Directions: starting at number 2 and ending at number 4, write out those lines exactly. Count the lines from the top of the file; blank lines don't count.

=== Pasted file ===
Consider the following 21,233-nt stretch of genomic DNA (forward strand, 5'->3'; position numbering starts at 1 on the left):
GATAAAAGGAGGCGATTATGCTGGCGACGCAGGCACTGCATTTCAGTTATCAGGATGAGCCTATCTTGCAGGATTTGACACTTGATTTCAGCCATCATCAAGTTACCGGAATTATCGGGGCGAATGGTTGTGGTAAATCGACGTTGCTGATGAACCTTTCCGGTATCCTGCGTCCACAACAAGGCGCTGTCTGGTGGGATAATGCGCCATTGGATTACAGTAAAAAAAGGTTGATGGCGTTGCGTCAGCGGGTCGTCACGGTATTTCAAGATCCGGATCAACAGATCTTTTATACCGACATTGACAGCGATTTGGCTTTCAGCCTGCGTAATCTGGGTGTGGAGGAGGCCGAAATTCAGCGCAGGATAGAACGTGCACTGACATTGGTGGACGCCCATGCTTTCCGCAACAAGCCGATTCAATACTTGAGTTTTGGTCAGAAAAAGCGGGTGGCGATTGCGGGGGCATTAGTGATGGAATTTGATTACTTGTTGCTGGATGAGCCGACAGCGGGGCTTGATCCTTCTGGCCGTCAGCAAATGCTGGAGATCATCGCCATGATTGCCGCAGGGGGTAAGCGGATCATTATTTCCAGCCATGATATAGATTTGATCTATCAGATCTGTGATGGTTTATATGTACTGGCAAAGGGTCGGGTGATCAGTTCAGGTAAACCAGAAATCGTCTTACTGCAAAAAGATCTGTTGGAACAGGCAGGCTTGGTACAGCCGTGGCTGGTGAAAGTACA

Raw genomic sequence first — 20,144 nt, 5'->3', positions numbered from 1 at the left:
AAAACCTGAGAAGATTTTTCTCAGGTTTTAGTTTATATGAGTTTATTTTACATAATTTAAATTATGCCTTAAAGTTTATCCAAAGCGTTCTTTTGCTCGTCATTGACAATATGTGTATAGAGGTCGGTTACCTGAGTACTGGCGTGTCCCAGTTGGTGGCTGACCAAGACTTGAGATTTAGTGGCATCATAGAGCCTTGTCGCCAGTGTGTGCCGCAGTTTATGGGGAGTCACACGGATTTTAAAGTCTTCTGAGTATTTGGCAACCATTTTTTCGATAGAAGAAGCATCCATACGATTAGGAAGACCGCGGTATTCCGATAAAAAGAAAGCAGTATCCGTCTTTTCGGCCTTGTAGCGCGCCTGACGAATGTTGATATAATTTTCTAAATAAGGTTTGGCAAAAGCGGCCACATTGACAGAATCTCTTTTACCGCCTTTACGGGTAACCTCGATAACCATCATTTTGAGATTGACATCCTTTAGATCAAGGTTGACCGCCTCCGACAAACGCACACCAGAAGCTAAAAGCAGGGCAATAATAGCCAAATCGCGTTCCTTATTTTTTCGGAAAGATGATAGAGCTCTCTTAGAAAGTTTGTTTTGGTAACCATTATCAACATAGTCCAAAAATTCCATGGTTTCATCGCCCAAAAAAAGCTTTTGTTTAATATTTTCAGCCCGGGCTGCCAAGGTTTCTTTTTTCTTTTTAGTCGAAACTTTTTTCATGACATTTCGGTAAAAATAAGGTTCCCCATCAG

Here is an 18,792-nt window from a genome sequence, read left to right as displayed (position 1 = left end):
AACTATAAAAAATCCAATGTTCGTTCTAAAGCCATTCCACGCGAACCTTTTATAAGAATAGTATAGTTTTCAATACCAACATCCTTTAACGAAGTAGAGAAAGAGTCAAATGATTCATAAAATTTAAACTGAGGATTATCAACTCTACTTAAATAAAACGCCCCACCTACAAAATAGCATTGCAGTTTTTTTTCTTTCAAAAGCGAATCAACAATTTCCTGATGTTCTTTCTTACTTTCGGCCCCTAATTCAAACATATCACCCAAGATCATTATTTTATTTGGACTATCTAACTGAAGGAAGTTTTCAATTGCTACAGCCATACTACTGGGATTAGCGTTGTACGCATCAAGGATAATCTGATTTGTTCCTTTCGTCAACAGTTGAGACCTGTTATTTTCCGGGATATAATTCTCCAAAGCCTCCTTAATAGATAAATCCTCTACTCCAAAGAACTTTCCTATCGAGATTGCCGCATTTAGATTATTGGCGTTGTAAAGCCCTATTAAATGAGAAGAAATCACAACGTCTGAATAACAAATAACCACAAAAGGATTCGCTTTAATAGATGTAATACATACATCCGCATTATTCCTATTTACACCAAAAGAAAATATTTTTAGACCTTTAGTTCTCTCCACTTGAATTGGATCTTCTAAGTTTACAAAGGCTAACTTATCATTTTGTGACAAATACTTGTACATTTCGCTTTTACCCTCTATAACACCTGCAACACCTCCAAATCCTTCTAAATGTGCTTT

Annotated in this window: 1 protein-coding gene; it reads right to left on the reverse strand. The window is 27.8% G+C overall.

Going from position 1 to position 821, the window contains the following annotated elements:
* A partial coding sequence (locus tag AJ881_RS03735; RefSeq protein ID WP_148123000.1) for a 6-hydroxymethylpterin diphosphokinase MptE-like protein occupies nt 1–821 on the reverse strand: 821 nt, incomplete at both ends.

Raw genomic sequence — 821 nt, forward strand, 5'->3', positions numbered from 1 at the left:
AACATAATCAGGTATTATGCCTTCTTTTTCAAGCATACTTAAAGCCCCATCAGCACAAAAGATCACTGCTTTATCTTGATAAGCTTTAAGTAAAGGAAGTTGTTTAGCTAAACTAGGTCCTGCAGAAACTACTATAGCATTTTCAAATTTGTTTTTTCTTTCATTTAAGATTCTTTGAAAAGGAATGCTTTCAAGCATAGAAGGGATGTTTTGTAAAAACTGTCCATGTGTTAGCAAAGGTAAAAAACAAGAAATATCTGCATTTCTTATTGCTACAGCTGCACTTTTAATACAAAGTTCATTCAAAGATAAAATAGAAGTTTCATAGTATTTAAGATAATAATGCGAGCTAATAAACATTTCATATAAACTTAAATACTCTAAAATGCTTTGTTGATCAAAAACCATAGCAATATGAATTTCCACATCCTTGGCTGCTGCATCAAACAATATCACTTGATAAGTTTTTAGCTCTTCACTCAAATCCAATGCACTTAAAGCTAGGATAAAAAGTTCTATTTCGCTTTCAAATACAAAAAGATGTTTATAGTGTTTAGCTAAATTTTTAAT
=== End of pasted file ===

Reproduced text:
GATAAAAGGAGGCGATTATGCTGGCGACGCAGGCACTGCATTTCAGTTATCAGGATGAGCCTATCTTGCAGGATTTGACACTTGATTTCAGCCATCATCAAGTTACCGGAATTATCGGGGCGAATGGTTGTGGTAAATCGACGTTGCTGATGAACCTTTCCGGTATCCTGCGTCCACAACAAGGCGCTGTCTGGTGGGATAATGCGCCATTGGATTACAGTAAAAAAAGGTTGATGGCGTTGCGTCAGCGGGTCGTCACGGTATTTCAAGATCCGGATCAACAGATCTTTTATACCGACATTGACAGCGATTTGGCTTTCAGCCTGCGTAATCTGGGTGTGGAGGAGGCCGAAATTCAGCGCAGGATAGAACGTGCACTGACATTGGTGGACGCCCATGCTTTCCGCAACAAGCCGATTCAATACTTGAGTTTTGGTCAGAAAAAGCGGGTGGCGATTGCGGGGGCATTAGTGATGGAATTTGATTACTTGTTGCTGGATGAGCCGACAGCGGGGCTTGATCCTTCTGGCCGTCAGCAAATGCTGGAGATCATCGCCATGATTGCCGCAGGGGGTAAGCGGATCATTATTTCCAGCCATGATATAGATTTGATCTATCAGATCTGTGATGGTTTATATGTACTGGCAAAGGGTCGGGTGATCAGTTCAGGTAAACCAGAAATCGTCTTACTGCAAAAAGATCTGTTGGAACAGGCAGGCTTGGTACAGCCGTGGCTGGTGAAAGTACA

Raw genomic sequence first — 20,144 nt, 5'->3', positions numbered from 1 at the left:
AAAACCTGAGAAGATTTTTCTCAGGTTTTAGTTTATATGAGTTTATTTTACATAATTTAAATTATGCCTTAAAGTTTATCCAAAGCGTTCTTTTGCTCGTCATTGACAATATGTGTATAGAGGTCGGTTACCTGAGTACTGGCGTGTCCCAGTTGGTGGCTGACCAAGACTTGAGATTTAGTGGCATCATAGAGCCTTGTCGCCAGTGTGTGCCGCAGTTTATGGGGAGTCACACGGATTTTAAAGTCTTCTGAGTATTTGGCAACCATTTTTTCGATAGAAGAAGCATCCATACGATTAGGAAGACCGCGGTATTCCGATAAAAAGAAAGCAGTATCCGTCTTTTCGGCCTTGTAGCGCGCCTGACGAATGTTGATATAATTTTCTAAATAAGGTTTGGCAAAAGCGGCCACATTGACAGAATCTCTTTTACCGCCTTTACGGGTAACCTCGATAACCATCATTTTGAGATTGACATCCTTTAGATCAAGGTTGACCGCCTCCGACAAACGCACACCAGAAGCTAAAAGCAGGGCAATAATAGCCAAATCGCGTTCCTTATTTTTTCGGAAAGATGATAGAGCTCTCTTAGAAAGTTTGTTTTGGTAACCATTATCAACATAGTCCAAAAATTCCATGGTTTCATCGCCCAAAAAAAGCTTTTGTTTAATATTTTCAGCCCGGGCTGCCAAGGTTTCTTTTTTCTTTTTAGTCGAAACTTTTTTCATGACATTTCGGTAAAAATAAGGTTCCCCATCAG